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by: Miss Oceane Trantow
Miss Oceane Trantow
GPA 3.62

Thomas Duda Jr

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Thomas Duda Jr
Class Notes
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Popular in Ecology, Evolution, and Marine Biology

This 2 page Class Notes was uploaded by Miss Oceane Trantow on Thursday October 29, 2015. The Class Notes belongs to EEB 390 at University of Michigan taught by Thomas Duda Jr in Fall. Since its upload, it has received 12 views. For similar materials see /class/231606/eeb-390-university-of-michigan in Ecology, Evolution, and Marine Biology at University of Michigan.

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Date Created: 10/29/15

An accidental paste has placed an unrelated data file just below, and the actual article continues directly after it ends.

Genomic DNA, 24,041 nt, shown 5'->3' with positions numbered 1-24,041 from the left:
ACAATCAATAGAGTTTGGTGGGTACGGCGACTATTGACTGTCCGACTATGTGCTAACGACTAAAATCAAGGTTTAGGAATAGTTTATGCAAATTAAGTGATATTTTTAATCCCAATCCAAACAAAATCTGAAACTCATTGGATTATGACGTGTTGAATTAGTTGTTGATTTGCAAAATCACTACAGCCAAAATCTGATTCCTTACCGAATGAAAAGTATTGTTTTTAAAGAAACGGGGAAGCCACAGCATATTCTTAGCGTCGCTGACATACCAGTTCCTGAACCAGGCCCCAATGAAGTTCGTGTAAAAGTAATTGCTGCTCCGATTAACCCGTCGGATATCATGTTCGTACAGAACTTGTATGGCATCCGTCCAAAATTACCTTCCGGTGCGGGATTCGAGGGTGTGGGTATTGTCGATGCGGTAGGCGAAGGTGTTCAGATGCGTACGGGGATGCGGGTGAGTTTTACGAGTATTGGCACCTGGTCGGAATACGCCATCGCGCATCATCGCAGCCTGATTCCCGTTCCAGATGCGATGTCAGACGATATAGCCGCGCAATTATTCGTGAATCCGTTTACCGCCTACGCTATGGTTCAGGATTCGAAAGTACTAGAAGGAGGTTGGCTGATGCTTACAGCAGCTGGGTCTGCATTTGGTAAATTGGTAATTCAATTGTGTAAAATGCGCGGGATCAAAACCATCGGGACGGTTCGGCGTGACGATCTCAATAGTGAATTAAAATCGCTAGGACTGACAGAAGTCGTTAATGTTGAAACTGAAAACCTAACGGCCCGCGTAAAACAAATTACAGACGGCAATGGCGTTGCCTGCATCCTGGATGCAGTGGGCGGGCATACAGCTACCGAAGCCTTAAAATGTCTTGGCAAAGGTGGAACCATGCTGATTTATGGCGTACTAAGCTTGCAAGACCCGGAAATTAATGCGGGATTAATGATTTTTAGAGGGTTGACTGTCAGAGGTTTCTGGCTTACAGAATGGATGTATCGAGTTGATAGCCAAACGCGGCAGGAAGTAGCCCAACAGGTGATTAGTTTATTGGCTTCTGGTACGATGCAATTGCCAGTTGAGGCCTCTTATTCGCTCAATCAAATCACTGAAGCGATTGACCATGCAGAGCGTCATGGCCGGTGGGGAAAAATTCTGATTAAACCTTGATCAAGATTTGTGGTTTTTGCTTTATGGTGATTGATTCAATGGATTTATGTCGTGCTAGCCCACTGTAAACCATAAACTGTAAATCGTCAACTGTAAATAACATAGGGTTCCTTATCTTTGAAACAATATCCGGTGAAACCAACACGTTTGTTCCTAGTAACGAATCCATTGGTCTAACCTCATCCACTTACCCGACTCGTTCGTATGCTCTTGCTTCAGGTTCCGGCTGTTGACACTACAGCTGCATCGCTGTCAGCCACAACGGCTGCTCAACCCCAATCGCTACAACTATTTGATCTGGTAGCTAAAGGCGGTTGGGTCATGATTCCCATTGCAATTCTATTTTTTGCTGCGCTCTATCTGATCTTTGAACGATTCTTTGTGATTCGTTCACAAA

Lecture J Population Structure Ancl Genetic Drift 1 Genetic Drift Random fluctuations in allele frequencies from one generation to the next a Coalescence Derivation of the gene copies in one or more populations from a single ancestral copy viewed retrospectively 911NquotG1 X1N i The genealogy of the genes in the present population is said to coalesce back to a single common ancestor The population s genes descended entirely from that ancestral gene copy must eventually become monomorphic one or the other of the original alleles becomes fixed reaches a frequency of 100 1 The smaller the population the more rapidly all gene copies in the current population coalesce back to a single ancestral copy 2 Evolution by genetic drift proceeds faster in small than in large populations b Random Fluctuations n Allele Frequencies i Random quot 39 ofallele 1 39 will quot lead to alleles being either lost or fixed RANDOM WALK c Effect of Population Size i Smaller population have faster fixationloss processes 1 Can fix deleterious alleles faster allowing for decreased fitness ii The probability of fixation of allele frequency of allele 1 If there is a high frequency of the allele there is a high chance that it will be fixed 2 If there is a low frequency of the allele there is a low chance that is will be fixed 2 Conclusions About Genetic Drift Reduces Frequency of heterozygotes Strength of drift is inversely related to population size Probability of fixation allele frequency c9591 Causes genetic differentiation without natural selection If we measure the actual number N of adults in real populations the number we count Census size may be greater than the number that actually contributes genes to the next generation Effective population size Ne Effective Population Size number of individuals in an ideal population in which the rate of genetic drift would be the same as it is in the actual I 39 39 lthe39 quot 39 39 39 that contribute genes to the next generation 1 EX In elephant seals the population is effectively smaller than it seems since only a few dominant males mate with all the females in a population 2 EX If we could 10000 adults in a population but only 1000 of them successfully breed genetic drift proceeds at the same rate as if the population size were 1000 Can be smaller than census size for several reasons a Sex ratio different from 11 lowers the effective population size b Variation in the number of offspring c Overlapping generations offspring may mate with parents d Fluctuations in population size 3 Founder Effect The principle that the founders of a new population carry only a fraction of the total genetic variation in the source population a Caused by BO39I39I39LENECK EFFECT restrictions in size through which populations may pass i Ex When a new population is established by a small number of colonists or founders sometimes as few as a single mating pair b Lower rate of 39 increase and lower number of founders decrease level of heterozygosity more UNTIL MUTATION SUPPLIES NEW VARIATIONS 4 The Neutral Theory of Molecular Evolution Although a small minority of mutations in DNA or protein sequences are U and are fixed by natural selection and although many mutations are disadvantageous and are eliminated by natural selection the great ma39ority of those mutations that are fixed are effectiver neutral with respect to fitness and are fixed by genetic drift b After Modern Synthesis different alleles have different effects on the phenotype i Their frequencies are affected chiefly by natural selection ii Minor levels of genetic variation in populations


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